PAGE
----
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Best for desktop publishing and is the most full-featured font format (although OT-savvy apps such as InDesign are required to access advanced typographic control).
Created for use with Microsoft Office.
Optimized for use exclusively on web pages. Self-hosted or hosted through Typekit, these fonts are perpetually licensed based on the number of pageviews per month for all sites in an organization using the font.
For embedding into mobile apps, eBooks, games, editable PDFs, embedded applications, and more. Unlimited usage for the duration of the licensing term.
Freight demonstrates a respect for the past yet follows no particular historical model, making for one of the most refreshing and useful families of the mid-oughts. Joshua Darden proofed his design extensively on press during its development, finely tuning the forms to anticipate the specific problems of print reproduction.
Four sizes and a sans companion are available. At the small print end of the spectrum is Freight Micro, “an exercise in whispering very loudly”. Designed for use below 9 point in print and at text sizes on digital screens, Freight Micro’s angular forms result from the decision to modulate entire strokes and contours rather than to merely pare out problem areas with inktraps. Micro needn't be used as prescribed — its unconventional voice makes for striking logotypes and magazine headlines too.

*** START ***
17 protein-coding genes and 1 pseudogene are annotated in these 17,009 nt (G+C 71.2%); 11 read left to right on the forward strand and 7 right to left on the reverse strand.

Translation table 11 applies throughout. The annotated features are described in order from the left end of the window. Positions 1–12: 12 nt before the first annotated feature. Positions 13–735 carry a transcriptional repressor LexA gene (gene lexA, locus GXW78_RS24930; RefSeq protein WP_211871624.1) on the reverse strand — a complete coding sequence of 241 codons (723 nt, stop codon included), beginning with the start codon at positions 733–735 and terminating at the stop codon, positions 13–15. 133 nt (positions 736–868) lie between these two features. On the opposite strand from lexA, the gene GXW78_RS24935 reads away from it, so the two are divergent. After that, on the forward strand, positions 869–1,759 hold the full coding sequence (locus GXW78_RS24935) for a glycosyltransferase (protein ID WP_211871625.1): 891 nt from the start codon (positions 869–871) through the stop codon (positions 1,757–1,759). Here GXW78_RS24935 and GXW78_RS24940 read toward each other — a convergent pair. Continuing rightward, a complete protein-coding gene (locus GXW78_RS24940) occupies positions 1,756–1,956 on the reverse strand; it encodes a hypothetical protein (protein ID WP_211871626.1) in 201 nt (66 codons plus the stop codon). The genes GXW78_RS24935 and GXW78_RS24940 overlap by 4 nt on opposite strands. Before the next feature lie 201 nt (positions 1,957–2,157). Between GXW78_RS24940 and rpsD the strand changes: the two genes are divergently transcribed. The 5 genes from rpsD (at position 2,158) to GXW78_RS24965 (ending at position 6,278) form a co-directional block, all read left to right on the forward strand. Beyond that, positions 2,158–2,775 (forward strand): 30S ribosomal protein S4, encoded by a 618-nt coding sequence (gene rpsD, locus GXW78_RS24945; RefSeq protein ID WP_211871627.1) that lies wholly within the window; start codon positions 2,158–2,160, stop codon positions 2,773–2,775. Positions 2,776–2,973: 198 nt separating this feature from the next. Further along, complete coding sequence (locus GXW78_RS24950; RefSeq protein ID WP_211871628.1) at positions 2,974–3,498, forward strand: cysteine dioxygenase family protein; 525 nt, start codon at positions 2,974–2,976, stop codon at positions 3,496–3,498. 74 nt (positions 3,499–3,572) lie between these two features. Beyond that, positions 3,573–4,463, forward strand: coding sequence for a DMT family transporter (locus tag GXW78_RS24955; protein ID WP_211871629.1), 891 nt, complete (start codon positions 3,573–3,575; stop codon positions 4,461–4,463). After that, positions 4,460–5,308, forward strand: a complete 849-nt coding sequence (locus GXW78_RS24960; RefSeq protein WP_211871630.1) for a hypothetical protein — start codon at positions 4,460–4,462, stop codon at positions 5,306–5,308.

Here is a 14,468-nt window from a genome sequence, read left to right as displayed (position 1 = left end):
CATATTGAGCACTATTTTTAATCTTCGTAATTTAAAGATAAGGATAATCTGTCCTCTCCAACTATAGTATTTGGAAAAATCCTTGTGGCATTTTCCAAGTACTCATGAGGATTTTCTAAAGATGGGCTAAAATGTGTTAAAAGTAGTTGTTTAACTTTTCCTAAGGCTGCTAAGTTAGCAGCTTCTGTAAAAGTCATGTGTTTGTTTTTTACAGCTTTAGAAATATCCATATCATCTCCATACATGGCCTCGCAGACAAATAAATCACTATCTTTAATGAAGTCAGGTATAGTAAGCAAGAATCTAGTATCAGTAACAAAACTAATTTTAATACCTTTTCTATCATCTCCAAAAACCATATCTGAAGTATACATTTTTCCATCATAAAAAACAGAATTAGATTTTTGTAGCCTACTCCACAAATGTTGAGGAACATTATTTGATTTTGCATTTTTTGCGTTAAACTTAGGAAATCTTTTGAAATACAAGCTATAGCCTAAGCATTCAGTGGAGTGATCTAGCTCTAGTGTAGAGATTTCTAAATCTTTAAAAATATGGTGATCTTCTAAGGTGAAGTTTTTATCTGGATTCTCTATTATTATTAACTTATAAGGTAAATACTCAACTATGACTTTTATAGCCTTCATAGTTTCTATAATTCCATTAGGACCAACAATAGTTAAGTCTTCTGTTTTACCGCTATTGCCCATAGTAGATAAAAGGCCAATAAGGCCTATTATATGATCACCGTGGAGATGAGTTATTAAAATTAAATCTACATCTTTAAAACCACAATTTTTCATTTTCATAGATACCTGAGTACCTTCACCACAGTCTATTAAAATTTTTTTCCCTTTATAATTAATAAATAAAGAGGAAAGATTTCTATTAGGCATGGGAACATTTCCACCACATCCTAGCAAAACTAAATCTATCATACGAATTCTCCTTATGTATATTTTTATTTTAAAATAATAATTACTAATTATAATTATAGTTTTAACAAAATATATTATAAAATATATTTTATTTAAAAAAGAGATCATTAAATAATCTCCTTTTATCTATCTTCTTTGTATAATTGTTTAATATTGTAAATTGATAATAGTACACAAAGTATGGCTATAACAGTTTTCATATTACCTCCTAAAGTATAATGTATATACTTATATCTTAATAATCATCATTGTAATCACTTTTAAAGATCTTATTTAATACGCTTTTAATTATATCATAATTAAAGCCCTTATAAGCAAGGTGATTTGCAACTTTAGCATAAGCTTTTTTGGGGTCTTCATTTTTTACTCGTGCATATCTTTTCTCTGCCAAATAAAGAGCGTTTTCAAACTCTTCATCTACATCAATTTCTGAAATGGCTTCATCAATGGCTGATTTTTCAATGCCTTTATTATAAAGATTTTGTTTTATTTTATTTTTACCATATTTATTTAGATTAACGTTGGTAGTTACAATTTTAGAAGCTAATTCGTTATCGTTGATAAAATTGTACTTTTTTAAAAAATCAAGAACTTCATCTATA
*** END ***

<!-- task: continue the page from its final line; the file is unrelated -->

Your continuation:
As the primary text design in the Freight series, Freight Text offers a variety of degrees of emphasis, from the spare, bony Light to the beefy Black. Designed concurrently, the romans and italics differ in texture but move with one calligraphic accord: neither is necessarily subject to the other.
Freight Display is an ideal foil for headlines and decks in recurring news formats, type reversed out of color, and pull quotes. Its more delicate sibling, for use at the largest settings, is Freight Big with an average hairline weight of 1% of its point size. Mildly condensed proportions and tight spacing give it a bright finish.